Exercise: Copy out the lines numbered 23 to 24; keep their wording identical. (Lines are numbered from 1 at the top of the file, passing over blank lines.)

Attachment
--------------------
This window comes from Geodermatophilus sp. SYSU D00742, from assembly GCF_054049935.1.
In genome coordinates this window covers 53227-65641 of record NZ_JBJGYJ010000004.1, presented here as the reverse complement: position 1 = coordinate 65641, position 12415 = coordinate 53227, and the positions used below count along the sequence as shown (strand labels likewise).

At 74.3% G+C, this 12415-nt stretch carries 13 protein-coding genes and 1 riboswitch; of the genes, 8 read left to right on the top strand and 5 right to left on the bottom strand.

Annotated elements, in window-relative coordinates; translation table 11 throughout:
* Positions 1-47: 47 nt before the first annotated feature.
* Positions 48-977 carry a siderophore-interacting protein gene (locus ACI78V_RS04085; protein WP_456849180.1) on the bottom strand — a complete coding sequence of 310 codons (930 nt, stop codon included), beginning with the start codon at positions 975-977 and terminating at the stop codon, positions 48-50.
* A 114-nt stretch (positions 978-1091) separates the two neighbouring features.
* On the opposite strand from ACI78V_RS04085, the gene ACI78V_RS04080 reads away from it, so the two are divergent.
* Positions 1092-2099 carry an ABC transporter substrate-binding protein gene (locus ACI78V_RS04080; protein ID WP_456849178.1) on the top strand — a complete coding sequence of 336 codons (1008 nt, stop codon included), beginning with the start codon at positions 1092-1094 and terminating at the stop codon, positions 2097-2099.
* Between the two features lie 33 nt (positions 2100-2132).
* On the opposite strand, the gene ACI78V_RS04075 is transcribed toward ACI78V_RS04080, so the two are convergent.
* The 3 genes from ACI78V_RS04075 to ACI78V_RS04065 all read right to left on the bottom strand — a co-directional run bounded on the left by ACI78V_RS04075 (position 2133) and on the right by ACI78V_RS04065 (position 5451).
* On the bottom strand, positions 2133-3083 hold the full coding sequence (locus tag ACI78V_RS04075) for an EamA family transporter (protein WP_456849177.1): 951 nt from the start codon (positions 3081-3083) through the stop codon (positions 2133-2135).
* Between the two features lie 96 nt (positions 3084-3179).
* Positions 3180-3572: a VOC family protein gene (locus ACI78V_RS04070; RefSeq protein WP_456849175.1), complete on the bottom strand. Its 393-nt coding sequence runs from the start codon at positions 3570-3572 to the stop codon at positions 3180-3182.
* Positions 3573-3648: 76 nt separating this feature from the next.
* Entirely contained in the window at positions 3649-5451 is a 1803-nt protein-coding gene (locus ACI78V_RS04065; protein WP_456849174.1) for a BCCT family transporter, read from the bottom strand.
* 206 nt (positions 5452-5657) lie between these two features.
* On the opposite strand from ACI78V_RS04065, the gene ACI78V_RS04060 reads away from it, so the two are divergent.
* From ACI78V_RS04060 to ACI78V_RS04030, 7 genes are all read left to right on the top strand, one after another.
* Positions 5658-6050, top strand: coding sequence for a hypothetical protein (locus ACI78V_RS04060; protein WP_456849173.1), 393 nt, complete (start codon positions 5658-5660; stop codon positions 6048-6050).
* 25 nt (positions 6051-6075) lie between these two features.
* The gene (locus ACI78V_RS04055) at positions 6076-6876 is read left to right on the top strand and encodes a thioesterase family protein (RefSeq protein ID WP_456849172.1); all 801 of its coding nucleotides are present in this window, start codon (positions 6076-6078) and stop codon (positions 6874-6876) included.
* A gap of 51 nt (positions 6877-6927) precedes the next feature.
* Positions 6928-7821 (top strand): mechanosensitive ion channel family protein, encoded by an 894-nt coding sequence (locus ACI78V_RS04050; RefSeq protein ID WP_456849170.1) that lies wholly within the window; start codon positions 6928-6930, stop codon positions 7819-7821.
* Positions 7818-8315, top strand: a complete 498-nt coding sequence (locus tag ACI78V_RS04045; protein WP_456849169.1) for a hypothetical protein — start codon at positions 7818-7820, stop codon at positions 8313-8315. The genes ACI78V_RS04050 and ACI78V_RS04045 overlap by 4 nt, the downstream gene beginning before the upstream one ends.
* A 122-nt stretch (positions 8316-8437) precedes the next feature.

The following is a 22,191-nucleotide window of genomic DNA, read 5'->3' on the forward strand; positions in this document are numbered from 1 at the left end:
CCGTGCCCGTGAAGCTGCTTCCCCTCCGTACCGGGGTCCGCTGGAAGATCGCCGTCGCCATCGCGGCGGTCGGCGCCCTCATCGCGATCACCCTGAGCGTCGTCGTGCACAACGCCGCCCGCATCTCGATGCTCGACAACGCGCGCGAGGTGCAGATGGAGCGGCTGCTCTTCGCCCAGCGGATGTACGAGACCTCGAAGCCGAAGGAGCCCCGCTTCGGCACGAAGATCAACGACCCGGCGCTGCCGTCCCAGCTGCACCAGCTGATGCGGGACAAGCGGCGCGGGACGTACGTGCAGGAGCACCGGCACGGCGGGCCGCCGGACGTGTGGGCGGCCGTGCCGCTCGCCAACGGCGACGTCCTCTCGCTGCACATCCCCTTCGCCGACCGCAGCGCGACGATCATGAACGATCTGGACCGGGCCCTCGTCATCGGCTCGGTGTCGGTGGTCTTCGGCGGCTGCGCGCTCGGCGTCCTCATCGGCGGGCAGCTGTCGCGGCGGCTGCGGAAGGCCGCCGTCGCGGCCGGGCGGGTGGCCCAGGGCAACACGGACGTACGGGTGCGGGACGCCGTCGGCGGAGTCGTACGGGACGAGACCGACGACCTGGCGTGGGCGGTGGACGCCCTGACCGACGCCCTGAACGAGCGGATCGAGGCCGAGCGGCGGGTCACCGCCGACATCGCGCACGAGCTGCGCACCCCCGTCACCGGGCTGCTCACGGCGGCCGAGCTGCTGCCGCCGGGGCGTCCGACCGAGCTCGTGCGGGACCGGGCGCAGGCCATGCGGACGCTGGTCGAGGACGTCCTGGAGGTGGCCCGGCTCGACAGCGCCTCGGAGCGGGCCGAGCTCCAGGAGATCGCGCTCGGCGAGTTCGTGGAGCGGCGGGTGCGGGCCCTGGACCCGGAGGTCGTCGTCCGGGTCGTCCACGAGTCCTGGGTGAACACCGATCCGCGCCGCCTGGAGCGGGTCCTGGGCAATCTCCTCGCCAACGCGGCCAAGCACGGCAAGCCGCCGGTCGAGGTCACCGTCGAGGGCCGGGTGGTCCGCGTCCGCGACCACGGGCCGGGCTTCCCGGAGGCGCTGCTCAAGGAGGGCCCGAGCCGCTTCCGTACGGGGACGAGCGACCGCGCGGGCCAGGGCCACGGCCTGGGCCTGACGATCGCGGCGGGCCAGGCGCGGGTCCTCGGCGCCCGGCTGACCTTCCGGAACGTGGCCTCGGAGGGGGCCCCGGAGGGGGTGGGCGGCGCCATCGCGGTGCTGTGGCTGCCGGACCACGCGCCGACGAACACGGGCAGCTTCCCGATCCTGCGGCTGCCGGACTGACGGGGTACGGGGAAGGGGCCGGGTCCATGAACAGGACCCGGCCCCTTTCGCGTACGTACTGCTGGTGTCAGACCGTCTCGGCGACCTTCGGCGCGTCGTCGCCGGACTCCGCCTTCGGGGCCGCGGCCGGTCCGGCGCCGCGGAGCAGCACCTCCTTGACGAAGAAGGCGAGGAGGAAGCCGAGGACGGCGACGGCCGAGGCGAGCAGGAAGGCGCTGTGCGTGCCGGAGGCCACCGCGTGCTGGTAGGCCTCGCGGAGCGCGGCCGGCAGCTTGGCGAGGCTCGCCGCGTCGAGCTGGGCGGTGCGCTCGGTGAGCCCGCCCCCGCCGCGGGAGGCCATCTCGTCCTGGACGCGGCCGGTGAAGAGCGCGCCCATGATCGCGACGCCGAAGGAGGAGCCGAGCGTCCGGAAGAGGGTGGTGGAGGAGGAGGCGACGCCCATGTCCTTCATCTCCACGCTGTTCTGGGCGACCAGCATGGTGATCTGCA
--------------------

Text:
* The gene (locus ACI78V_RS04055) at positions 6076-6876 is read left to right on the top strand and encodes a thioesterase family protein (RefSeq protein ID WP_456849172.1); all 801 of its coding nucleotides are present in this window, start codon (positions 6076-6078) and stop codon (positions 6874-6876) included.
* A gap of 51 nt (positions 6877-6927) precedes the next feature.